Also, the main reason besides Cabel and Janie’s relationship that’s making me excited for the last book of this series is that things get more serious with Janie’s abilities. There are some things she finds out that will affect her in the present and the future for the better and possibly for the worst. I can’t wait to see how she decides to live with this new information in Gone.

Friday, August 5, 2011

Looking Foward to...

Description: Their love was meant to be.

When Megan Rosenberg moves to Ireland, everything in her life seems to fall into place. After growing up in America, she's surprised to find herself feeling at home in her new school. She connects with a group of friends, and she is instantly drawn to darkly handsome Adam DeRĂ­s.

But Megan is about to discover that her feelings for Adam are tied to a fate that was sealed long ago—and that the passion and power that brought them together could be their ultimate destruction.

My thoughts: The cover is gorgeous, and I love that the setting is in Ireland!

Thursday, August 4, 2011

Uncommon Criminals review

Description: Katarina Bishop has worn a lot of labels in her short life life. Friend. Niece. Daughter. Thief. But for the last two months she’s simply been known as the girl who ran the crew that robbed the greatest museum in the world. That’s why Kat isn’t surprised when she’s asked to steal the infamous Cleopatra Emerald so it can be returned to its rightful owners.

There are only three problems. First, the gem hasn’t been seen in public in thirty years. Second, since the fall of the Egyptian empire and the suicide of Cleopatra, no one who holds the emerald keeps it for long, and in Kat’s world, history almost always repeats itself. But it’s the third problem that makes Kat’s crew the most nervous and that is simply… the emerald is cursed.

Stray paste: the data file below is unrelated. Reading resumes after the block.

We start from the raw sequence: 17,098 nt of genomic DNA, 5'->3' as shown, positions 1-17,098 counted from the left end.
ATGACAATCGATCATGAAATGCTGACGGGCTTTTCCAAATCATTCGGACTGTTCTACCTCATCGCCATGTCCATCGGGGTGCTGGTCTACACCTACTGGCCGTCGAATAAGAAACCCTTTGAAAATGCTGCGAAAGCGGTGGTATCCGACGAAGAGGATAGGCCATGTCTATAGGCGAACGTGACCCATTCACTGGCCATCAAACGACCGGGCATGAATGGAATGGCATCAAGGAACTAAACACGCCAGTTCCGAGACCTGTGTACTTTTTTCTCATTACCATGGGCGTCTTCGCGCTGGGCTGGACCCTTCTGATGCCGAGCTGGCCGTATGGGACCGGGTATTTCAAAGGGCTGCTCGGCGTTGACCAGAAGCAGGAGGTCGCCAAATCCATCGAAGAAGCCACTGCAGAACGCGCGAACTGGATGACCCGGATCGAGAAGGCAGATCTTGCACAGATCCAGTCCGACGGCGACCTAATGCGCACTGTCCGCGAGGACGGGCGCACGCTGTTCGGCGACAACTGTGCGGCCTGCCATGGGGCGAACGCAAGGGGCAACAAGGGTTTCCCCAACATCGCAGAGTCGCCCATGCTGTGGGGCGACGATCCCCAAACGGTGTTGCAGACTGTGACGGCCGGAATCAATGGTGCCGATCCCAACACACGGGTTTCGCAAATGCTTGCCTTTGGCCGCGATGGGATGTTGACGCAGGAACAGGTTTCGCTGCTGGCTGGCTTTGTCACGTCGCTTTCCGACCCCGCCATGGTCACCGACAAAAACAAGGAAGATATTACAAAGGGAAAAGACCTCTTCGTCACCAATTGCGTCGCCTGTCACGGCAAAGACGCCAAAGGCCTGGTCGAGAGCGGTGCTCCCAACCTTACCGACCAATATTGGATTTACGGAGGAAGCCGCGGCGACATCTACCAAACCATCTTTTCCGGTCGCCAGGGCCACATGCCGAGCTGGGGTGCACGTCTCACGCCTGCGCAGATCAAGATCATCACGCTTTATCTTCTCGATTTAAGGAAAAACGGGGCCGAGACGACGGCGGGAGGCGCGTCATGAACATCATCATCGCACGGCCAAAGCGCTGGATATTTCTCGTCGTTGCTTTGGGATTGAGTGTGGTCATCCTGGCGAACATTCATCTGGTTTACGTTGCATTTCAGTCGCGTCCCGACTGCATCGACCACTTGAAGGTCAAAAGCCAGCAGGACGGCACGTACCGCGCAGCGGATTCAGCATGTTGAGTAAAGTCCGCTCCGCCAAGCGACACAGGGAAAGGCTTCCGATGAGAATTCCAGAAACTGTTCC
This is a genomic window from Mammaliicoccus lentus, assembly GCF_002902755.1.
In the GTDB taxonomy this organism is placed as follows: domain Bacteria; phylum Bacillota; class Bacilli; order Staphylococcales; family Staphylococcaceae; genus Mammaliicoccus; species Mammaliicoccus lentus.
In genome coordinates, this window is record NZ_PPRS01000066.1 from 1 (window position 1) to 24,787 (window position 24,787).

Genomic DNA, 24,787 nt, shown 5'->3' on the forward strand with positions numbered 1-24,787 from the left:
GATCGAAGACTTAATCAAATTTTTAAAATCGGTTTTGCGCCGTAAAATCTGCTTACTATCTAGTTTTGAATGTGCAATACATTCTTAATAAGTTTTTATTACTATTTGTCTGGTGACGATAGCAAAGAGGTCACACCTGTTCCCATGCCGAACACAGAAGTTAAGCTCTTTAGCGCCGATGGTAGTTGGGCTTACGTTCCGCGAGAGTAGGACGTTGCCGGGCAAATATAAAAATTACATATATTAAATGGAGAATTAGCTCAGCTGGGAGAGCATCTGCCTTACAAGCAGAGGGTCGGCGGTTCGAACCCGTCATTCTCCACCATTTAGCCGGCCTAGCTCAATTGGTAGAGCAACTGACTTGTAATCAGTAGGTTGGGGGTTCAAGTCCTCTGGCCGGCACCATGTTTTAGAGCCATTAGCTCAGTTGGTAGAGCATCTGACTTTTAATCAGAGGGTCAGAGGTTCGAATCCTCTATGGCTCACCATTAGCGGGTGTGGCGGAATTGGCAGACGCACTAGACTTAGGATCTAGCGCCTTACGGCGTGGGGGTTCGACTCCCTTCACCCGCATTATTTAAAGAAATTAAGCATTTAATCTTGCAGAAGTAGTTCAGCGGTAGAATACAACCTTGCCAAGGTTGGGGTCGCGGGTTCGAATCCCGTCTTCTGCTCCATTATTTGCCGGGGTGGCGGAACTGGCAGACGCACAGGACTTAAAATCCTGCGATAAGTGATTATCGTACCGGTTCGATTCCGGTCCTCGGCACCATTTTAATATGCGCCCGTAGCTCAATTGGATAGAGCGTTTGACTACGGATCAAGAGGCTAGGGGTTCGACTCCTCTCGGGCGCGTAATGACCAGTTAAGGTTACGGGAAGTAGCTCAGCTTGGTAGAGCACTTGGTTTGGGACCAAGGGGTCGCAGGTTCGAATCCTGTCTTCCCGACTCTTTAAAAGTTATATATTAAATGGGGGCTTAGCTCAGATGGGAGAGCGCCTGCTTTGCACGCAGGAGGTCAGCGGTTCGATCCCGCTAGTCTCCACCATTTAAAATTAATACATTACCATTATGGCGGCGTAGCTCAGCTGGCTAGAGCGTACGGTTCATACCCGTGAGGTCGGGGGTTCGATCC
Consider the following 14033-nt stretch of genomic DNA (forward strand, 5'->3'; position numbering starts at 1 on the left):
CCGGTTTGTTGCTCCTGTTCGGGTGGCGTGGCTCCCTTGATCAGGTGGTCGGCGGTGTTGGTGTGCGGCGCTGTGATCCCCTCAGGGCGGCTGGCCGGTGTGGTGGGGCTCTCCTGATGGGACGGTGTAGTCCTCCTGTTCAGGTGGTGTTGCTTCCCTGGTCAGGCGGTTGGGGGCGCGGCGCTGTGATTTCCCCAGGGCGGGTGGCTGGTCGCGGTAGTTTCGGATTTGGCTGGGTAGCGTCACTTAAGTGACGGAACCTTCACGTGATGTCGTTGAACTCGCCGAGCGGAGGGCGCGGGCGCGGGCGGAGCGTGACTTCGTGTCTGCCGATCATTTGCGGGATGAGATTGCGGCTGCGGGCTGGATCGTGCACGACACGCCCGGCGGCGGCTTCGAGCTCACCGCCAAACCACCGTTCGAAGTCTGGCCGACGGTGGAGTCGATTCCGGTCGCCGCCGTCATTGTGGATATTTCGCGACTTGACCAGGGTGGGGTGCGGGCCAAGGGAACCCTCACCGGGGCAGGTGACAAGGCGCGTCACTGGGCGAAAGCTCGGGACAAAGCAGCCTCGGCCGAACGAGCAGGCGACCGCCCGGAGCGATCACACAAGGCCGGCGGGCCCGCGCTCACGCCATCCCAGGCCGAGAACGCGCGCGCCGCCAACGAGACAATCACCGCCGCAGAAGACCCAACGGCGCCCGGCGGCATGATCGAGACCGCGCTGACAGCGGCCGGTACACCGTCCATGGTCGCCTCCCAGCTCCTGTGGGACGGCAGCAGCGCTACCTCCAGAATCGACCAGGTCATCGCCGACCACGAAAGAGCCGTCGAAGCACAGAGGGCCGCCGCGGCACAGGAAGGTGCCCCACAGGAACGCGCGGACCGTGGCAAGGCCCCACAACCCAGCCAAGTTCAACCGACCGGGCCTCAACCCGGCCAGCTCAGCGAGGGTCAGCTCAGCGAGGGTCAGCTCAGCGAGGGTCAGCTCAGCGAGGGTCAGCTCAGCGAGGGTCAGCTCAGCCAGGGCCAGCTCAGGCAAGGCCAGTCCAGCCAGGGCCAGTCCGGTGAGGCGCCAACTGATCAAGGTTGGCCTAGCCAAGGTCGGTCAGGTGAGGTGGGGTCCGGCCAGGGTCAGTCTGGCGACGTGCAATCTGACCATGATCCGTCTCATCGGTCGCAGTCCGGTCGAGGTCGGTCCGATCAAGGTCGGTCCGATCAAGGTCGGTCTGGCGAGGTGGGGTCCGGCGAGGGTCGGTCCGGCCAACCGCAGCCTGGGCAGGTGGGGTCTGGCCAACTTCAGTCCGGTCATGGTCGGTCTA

Kat might be in way over her head, but she’s not going down without a fight. After all she has her best friend—the gorgeous Hale—and the rest of her crew with her as they chase the Cleopatra around the globe, dodging curses, realizing that the same tricks and cons her family has used for centuries are useless this time.

Which means, this time, Katarina Bishop is making up her own rules.

My Thoughts: I was a little nervous about Uncommon Criminals living up to its predecessor. But it turns out I had nothing to worry about, because Uncommon Criminals was as good if not better than Heist Society

My favorite reason for liking Uncommon Criminals more than Heist Society was because the author didn’t follow the exact same format as before. Sure the main characters needed to steal something again. But it wasn’t for the same reason or the same ways as the first time, and it didn’t include a typical evil character.

There were multiple layers of problems that Kat and her crew had to solve. They had to dig deep to come up with a fresh way to plan a heist, and I had to work to keep up with their thought process. Because there were multiple times when I was thrown for a loop and didn’t have any idea when the crew was doing things on purpose, or when things “Just happened” like that. But that’s what made it exciting. As well as the impressive tricks, new destinations and awesome yachts!

At this rate, if there’s going to be another book in this series, I can’t imagine what she’s going to do to top these first two books. But if there aren’t any more books in the series, then I can’t wait for the Heist Society movie!